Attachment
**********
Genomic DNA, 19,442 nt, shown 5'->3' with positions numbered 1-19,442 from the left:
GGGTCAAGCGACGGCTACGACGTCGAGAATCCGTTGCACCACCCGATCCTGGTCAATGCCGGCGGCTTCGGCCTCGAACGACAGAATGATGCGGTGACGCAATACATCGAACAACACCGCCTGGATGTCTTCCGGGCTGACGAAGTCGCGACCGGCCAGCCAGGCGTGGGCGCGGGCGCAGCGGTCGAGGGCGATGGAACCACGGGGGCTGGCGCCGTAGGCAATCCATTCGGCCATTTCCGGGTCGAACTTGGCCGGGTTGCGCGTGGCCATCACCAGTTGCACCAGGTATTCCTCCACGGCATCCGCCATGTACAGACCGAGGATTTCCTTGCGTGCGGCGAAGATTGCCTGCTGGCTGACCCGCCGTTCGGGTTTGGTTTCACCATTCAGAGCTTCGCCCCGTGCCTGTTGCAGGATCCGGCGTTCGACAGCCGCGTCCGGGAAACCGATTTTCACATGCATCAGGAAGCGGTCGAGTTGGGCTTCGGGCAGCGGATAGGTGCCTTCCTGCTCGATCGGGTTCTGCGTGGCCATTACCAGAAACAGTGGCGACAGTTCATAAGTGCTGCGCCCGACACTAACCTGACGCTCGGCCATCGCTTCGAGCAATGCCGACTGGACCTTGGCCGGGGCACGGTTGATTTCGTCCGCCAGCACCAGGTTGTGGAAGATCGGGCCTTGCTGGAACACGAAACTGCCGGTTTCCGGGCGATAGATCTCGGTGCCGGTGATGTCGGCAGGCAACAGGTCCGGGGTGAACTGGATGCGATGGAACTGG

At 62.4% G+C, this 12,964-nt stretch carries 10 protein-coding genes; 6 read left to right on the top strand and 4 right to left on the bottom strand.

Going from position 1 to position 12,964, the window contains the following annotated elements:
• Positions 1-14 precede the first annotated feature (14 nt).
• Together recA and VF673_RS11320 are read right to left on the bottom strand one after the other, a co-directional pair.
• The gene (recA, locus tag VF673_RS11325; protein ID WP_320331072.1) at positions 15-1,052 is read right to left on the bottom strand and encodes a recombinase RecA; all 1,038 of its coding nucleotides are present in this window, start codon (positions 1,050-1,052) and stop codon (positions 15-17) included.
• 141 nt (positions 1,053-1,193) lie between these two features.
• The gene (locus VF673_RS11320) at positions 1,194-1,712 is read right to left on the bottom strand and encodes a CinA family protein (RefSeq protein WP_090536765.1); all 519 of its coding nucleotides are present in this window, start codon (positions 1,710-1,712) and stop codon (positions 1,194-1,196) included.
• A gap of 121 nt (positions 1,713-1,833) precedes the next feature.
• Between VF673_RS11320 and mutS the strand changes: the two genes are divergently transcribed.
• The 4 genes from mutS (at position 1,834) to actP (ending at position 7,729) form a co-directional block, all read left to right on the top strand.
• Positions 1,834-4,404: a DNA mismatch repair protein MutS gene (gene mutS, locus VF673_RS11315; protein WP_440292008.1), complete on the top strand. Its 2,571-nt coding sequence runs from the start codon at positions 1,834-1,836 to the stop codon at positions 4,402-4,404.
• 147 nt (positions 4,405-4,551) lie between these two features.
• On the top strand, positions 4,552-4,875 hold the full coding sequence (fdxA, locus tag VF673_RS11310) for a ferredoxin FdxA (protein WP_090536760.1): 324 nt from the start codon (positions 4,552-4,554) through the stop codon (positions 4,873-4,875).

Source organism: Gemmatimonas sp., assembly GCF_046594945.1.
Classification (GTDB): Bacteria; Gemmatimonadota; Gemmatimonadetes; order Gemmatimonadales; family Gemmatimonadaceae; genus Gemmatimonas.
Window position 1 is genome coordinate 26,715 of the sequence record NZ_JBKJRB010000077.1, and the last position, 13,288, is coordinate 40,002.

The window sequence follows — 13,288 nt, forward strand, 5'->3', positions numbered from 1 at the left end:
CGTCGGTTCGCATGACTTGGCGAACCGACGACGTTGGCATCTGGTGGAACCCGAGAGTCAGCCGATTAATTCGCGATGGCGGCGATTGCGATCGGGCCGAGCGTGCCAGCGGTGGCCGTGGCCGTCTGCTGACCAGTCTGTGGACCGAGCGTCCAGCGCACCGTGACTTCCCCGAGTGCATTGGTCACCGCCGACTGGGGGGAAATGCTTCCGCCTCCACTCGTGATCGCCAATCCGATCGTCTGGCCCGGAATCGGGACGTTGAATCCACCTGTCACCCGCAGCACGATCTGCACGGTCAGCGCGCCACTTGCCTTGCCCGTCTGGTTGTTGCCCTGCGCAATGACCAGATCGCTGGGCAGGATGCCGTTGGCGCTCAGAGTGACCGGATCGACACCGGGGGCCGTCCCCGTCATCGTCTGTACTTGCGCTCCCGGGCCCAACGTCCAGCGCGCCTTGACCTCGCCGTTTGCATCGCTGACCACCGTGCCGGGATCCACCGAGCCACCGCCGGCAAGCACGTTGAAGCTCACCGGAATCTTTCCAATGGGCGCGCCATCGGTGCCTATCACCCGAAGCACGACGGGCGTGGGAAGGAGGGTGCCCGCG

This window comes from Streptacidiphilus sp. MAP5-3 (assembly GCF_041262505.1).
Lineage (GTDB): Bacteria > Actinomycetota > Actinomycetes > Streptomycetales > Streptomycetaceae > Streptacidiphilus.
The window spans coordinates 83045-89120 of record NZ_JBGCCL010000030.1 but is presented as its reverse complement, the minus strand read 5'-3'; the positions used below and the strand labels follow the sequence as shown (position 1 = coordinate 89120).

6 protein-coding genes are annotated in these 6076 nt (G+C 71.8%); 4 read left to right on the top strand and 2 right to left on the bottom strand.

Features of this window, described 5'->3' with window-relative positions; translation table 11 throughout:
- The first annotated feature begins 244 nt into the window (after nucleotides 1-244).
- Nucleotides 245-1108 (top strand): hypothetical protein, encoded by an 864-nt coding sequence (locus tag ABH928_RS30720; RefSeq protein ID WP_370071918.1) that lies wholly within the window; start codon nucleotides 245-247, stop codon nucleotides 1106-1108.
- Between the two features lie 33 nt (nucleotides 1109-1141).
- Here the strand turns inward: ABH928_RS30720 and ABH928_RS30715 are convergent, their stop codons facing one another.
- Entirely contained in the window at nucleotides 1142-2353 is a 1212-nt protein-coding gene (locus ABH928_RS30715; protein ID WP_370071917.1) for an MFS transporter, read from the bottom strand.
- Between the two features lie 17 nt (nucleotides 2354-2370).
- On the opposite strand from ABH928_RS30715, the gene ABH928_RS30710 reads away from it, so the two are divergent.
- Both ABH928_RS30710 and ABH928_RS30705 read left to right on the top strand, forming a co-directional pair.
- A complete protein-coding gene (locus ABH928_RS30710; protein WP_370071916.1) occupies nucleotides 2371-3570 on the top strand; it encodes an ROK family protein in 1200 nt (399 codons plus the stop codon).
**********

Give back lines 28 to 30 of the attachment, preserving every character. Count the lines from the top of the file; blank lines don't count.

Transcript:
- Between the two features lie 33 nt (nucleotides 1109-1141).
- Here the strand turns inward: ABH928_RS30720 and ABH928_RS30715 are convergent, their stop codons facing one another.
- Entirely contained in the window at nucleotides 1142-2353 is a 1212-nt protein-coding gene (locus ABH928_RS30715; protein ID WP_370071917.1) for an MFS transporter, read from the bottom strand.